It’s always a little odd to watch someone move on in life.
Whether it’s a friend who had a career in the arts suddenly jumping into an MBA program, a colleague who suddenly becomes your boss, whatever, it’s always a transition to wrap your head around the change.
It’s often nice for context as a reporter to have known people before they became big. I’m quite interested now to see Greg Selinger as premier, after covering him for more than seven years as finance minister. (He was finance minister for 10 years but I only covered him as a reporter for a little more than seven.)
When I cover Stephen Harper now as the prime minister I often remember sitting and having a casual conversation with him in the basement of the CanadaInns hotel in Portage La Prairie when he was running for the leader of the Canadian Alliance party way back when. He was actually accessible, and after the event, came up to me to ensure I had everything I needed.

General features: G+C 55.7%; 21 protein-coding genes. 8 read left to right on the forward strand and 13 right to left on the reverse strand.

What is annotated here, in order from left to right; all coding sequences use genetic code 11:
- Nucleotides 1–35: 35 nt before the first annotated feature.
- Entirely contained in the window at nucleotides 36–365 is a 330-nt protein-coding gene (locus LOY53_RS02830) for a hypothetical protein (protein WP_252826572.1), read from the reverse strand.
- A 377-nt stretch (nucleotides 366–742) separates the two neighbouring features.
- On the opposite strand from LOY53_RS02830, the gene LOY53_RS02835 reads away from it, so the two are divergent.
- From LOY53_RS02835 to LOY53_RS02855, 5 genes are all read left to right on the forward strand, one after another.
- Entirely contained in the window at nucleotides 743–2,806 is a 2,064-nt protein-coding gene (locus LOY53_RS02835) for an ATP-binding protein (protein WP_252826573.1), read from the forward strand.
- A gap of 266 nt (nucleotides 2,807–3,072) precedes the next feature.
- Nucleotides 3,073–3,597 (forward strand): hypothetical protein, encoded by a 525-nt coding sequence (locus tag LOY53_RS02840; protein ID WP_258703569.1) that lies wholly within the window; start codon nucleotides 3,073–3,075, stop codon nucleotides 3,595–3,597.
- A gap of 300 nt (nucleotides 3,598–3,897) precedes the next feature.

I think it’s going to be a long time before I write Gary Doer’s name and don’t accidentally describe him as Premier before remembering, oh yeah, now he’s the ambassador.
Doer was back in Ottawa this morning for his first press conference since he resigned as premier and became the ambassador-designate. (He won’t actually be the ambassador until tomorrow when the U.S. state department accepts his credentials).
There was the premier, oops, I mean ambassador-designate, scrumming in the foyer outside the House of Commons. Instead of the Manitoba government aides who have been at his side for almost a decade, it was staff from the Prime Minister’s Office.
Even more odd was that the man who I’m sure would like to have climate change policies and boreal forest protection included in things he is remembered for as premier was suddenly out there defending, even promoting, the oil sands.
It was however a little reassuring to see him fall back on promoting energy efficiency as a main way to solve any energy crisis. If I had a dollar for every time Doer has pointed out the energy efficiency programs of the government and Manitoba Hydro, I’d be rich.